The title story, “Glass Coffin Girls”, is the second story and a much more interesting piece. The opening paragraph is a real “grabber” and sets up the coming conflict between the main characters beautifully. One thing that Jessup does extremely well, in this story and throughout the collection, is use sentence length and rhythms to propel the stories along. At times, his writing feels like free verse poetry, and he likes to use repetition and short lines for emphasis. Unlike in the previous story, the characters of Lewis and Emily are expertly drawn. The relationship between them is complex and multifaceted. Lewis’ obsession with cannibalism, seemingly rooted in childhood denial and secrets, dominates his very being and his obsession with the seemingly-suicidal Emily leads to him becoming increasingly dominated by her, having obviously been dominated by his mother before her.
It’s a story that has more narrative drive than “Secret In The House of Smiles”, and Jessup employs some characteristic fairytale tropes (an evil hound, wicked mother figure, glass coffin, wannabe princess) to new and freakishly-unusual effect. As the story moves along, the imagery becomes more and more bizarre and there is a real sense of claustrophobia built up as Lewis loses control of everything around him. It’s certainly one of the more accessible stories in the collection, thanks to cleanly-delineated characters and a cohesive structure, and I genuinely enjoyed it.
This was a hard collection for me to review, hence my lack of focus on many of the stories. Such writing has to be experienced first-hand, and I don’t think it lends itself to analysis, at least not by myself and not within the constraints of this review. I would be doing the work a disservice. As I stated at the outset, surrealist fiction does very little for me and I often have the feeling that it is wilfully obtuse, designed for an in-group to enjoy and pat each other on the back at how clever they are. However, there’s no doubt that Jessup can write; he has genuine skill and I didn’t get the feeling that these stories were written to exclude readers, but instead to try and open their minds.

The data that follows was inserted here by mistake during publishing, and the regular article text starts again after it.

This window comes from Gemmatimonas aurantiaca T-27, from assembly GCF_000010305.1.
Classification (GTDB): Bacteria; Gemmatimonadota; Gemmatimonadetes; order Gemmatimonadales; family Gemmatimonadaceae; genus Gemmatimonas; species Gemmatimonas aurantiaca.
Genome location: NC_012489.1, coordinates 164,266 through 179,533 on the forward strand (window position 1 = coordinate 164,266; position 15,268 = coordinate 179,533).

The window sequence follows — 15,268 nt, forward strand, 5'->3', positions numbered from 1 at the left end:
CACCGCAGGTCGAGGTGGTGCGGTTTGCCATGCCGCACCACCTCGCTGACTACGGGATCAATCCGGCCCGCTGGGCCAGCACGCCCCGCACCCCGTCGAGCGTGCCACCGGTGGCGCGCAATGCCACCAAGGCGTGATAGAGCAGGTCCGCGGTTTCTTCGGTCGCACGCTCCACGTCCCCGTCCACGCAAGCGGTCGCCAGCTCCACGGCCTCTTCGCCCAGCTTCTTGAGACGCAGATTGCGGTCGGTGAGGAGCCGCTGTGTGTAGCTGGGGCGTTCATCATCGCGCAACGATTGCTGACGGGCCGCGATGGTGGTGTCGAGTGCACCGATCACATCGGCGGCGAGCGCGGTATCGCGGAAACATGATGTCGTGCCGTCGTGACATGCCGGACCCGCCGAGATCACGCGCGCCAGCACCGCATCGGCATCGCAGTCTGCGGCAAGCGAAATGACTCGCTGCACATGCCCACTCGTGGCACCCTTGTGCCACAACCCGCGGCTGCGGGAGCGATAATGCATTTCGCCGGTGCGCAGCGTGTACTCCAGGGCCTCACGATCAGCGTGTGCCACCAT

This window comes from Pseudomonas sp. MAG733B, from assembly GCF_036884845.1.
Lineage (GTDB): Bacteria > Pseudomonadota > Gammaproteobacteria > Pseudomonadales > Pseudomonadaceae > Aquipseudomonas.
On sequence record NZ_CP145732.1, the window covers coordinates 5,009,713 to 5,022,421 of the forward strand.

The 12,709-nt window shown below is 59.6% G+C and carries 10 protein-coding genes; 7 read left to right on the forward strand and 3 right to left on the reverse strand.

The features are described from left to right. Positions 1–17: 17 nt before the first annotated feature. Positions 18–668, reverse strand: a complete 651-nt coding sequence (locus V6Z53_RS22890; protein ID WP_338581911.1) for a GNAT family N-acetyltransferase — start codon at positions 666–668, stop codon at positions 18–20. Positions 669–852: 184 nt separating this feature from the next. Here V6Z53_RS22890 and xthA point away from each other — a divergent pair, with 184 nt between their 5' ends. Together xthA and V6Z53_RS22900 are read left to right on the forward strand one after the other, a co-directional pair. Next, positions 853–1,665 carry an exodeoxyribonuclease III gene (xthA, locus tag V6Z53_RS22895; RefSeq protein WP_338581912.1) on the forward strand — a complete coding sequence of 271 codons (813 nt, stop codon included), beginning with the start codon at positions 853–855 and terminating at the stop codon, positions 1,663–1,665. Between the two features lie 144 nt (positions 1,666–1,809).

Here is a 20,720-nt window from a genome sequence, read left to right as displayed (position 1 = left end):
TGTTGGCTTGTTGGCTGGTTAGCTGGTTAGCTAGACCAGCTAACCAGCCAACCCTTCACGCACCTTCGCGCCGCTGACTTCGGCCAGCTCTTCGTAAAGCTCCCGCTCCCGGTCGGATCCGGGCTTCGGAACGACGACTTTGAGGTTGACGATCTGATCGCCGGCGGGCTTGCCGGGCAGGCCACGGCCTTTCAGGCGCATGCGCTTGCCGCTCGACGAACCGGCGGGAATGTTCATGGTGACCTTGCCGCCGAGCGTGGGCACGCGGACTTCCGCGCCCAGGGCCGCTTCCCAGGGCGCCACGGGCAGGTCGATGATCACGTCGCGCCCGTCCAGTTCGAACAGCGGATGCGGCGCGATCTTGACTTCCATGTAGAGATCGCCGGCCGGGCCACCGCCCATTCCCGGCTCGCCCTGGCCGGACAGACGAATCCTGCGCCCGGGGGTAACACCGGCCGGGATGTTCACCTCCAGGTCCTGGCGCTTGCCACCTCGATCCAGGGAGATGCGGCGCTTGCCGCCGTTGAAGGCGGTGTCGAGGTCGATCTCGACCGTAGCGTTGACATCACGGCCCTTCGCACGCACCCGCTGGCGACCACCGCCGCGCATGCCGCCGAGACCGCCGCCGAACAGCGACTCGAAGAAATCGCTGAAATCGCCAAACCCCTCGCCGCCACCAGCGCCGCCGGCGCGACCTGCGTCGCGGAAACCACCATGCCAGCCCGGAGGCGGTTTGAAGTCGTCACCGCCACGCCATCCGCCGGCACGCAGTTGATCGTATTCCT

Should you buy it? In my honest opinion, it depends solely on your taste. If you like this kind of fiction, then you would do well to check this collection out; if you’re open minded enough to give such work a try, then, like myself, you’ll find several stories in here to enjoy, but if you have to have your fiction clean, direct and straight up (and that’s nothing to be ashamed of), then I’d recommend you steer clear.